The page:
A presentation tied to CPE/CPO as a foundation topic for addressing pastoral care and counseling.
We are presently holding three clinical pastoral groups now. 1 CPE group is being led online by Chaplain Vo. A second CPE group is being led online by Chaplain Lyn. A Foundations of Clinical Pastoral Training (aka CPO) started March 13 led online by Chaplain Celia. Also on the 13th, Chaplain Vo led a Love Languages seminar at Touch Christian Fellowship.
April, we will officially reopen our Office. We have been using the office occasionally… but in April, the renovation and redecoration will be done.
Our second book, Dynamics in Pastoral Care, is available for free download. If you want to download it, CLICK HERE
Also, our office is done being refurbished… now for decor.
We have not used our office much for several months due to pandemic. But it will be used even less as we are getting it refurbished. Here are a couple of BEFORE pictures. Hope to have AFTER pictures in a couple of weeks. We will continue with online counseling and training.
We will be having two CPE groups starting this January. One of them is online. The other is offline in Angeles City, Pampanga. Both, tentatively as always, will start around January 18.
With that in mind, here are a few presentations that we already have online that deal with a number of topics we have with CPE/T. Some presentations are not here yet… but this is a start.
There are others that we have not put online yet. But here are a few that are relevant.
#1. 13+ Reasons to feel good about taking Clinical Pastoral Education
#2. The Process of Learning Clinical Pastoral Care
#3. Background to Christian Counseling
#4. History and Foundations of Pastoral Care
#3. Categories of Pastoral Care and Counseling
#4. Healthy Boundaries and Healthy Relationships
#5. Pastoral Diagnosis
#6. Confidentiality and Ethics in Pastoral Care and Counseling
#7. Ministry to the Grieving
#8. Your Life Story
#9. Conflict and Confrontation
#10. Triangulation in Pastoral Counseling
#11. Models of Chaplaincy
#12. Theological Reflection
#13. Crisis Intervention and Defusing
Review of: NINE MORE CLINICAL CASES: Case Studies in Clinical Pastoral Care, Counseling and Psychotherapy, by Raymond Lawrence (General Secretary of CPSP)
Reviewer: Robert Munson (Bukal Life Care, CPSP-Philippines)
Raymond Lawrence’s book, Nine More Clinical Cases: Case Studies in Clinical Pastoral Care, is a short book. The main body of it is just 70 pages, with additional pages of introductory material. This is his second book that served as a response to a book by George Fitchett and Steve Nolan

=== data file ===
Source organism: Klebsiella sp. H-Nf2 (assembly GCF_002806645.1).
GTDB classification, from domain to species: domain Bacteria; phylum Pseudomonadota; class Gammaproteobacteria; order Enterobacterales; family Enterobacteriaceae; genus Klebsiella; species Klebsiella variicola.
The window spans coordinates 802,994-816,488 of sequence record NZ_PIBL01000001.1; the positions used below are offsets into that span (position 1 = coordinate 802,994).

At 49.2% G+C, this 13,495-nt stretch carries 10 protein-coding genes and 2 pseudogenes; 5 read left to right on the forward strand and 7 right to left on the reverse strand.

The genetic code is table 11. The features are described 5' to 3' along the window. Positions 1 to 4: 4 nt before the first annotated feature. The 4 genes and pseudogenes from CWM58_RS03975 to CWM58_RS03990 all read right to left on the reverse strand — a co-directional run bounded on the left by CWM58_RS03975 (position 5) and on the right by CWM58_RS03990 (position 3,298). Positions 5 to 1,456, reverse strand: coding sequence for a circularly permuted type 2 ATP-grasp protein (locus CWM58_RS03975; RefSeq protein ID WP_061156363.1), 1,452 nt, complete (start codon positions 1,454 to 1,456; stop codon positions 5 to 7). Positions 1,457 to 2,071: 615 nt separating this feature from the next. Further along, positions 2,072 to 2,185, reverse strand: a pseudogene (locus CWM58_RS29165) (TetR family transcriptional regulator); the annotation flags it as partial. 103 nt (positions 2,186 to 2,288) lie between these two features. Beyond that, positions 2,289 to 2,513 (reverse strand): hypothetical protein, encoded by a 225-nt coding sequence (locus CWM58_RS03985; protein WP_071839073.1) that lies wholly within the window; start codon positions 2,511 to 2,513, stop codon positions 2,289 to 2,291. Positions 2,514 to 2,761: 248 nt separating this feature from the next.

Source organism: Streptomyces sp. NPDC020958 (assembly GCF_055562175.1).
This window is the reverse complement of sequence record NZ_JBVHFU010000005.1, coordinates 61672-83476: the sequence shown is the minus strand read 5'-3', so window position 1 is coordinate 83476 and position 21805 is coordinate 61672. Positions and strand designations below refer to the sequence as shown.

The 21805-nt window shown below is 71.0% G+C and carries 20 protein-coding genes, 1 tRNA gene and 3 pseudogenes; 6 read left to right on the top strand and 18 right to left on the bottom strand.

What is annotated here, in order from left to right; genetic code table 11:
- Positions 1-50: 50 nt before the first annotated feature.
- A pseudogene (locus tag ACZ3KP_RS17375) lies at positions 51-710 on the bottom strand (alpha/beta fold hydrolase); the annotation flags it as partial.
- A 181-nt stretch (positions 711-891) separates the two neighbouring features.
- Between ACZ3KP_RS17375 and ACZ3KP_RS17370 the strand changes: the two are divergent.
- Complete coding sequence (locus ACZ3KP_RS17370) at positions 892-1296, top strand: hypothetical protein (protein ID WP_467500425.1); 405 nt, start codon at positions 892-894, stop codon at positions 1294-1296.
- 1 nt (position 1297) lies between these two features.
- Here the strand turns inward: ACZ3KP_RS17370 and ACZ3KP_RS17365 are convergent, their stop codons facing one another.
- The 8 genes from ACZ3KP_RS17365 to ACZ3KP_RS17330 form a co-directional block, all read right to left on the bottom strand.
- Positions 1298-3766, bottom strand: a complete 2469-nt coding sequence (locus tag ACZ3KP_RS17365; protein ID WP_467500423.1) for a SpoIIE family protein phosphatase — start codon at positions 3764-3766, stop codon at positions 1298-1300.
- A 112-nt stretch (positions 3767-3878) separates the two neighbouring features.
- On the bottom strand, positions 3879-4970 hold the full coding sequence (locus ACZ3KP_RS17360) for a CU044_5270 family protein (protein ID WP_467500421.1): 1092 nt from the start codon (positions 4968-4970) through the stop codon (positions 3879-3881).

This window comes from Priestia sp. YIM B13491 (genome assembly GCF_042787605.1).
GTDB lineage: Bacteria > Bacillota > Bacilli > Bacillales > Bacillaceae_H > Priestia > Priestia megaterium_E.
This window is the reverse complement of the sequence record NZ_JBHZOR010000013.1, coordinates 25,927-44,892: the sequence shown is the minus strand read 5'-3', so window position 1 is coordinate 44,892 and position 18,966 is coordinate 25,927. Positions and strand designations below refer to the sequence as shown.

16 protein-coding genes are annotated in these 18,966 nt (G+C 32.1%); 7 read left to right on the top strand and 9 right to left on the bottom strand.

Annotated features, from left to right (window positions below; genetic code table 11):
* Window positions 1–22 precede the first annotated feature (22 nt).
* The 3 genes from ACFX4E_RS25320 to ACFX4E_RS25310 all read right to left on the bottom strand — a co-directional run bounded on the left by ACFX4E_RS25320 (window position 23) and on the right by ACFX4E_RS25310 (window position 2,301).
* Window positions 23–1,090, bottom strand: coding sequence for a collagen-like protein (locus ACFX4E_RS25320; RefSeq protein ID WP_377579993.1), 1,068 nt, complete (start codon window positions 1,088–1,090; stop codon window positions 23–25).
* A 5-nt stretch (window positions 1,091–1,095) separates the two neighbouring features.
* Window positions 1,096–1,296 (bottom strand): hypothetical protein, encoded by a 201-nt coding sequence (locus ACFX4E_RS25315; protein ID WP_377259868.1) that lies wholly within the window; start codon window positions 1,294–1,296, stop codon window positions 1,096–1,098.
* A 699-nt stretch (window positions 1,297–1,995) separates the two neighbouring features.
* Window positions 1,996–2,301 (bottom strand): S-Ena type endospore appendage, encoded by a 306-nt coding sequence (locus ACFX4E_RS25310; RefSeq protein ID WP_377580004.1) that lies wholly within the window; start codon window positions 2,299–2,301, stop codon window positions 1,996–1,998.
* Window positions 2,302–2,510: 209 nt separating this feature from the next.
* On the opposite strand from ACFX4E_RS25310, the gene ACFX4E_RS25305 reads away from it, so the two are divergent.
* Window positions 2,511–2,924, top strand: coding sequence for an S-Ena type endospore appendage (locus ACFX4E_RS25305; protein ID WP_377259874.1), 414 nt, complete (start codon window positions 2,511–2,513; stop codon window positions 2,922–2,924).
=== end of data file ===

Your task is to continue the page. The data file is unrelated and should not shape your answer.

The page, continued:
|Book by George Fitchett and Steve Nolan||Critique by Raymond Lawrence|
|First Book Cycle||Spiritual Care in Practice: Case Studies in Healthcare Chaplaincy||Nine Clinical Cases: The Soul of Pastoral Care and Counseling|
|Second Book Cycle||Case Studies in Spiritual Care: Healthcare Chaplaincy Assessments, Interventions & Outcomes||Nine More Clinical Cases: Case Studies in Clinical Pastoral Care, Counseling and Psychotherapy|
For both of these critiques, Lawrence chose nine of the cases in the book, and in so doing is critiquing some underlying themes that are found in the clinical pastoral training movement today. This critique should be seen neither as “punching up” nor “punching down.” Lawrence, Fitchett and Nolan are very much respected in pastoral care/spiritual care, within their respective camps These nine cases presumably chosen specifically because the author had strong views on them, both positive and negative. His reasons, however, are his own.
Lawrence repeats in this book a number of themes that are common to several of his works. Among them are:
- Expressing his preference of the term “pastoral care” over “spiritual care.” Lawrence notes Nolan at least is aware of problems associated with the term spiritual care. Lawrence quotes Nolan on page 65 of, As Nolan writes, “The lack of an agreed and articulated definition for spiritual care means that, as a profession, chaplains struggle to explain clearly the nature of the work.” Lawrence sees value in the use of the term religious care— providing care in terms of sacraments, religious symbols, and faith tradition. But for other care he strongly prefers “pastoral care” which he sees as clinical, non-religious (or at least not limited to a specific religious tradition) and grounded in the broadly understood metaphor of the shepherd as a caregiver.
- Seeing the clinical pastoral training movement as having degraded in moving away from the ideals of its founder, Anton Boisen, and becoming more attached to his former partner in the movement, Richard Cabot. Interestingly however, Lawrence praised Fitchett and Nolan for bringing back emphasis on case studies as an educative tool. Case studies used in clinical pastoral care was developed through the interaction of Boisen, a theologian by training, and Cabot, a medical doctor.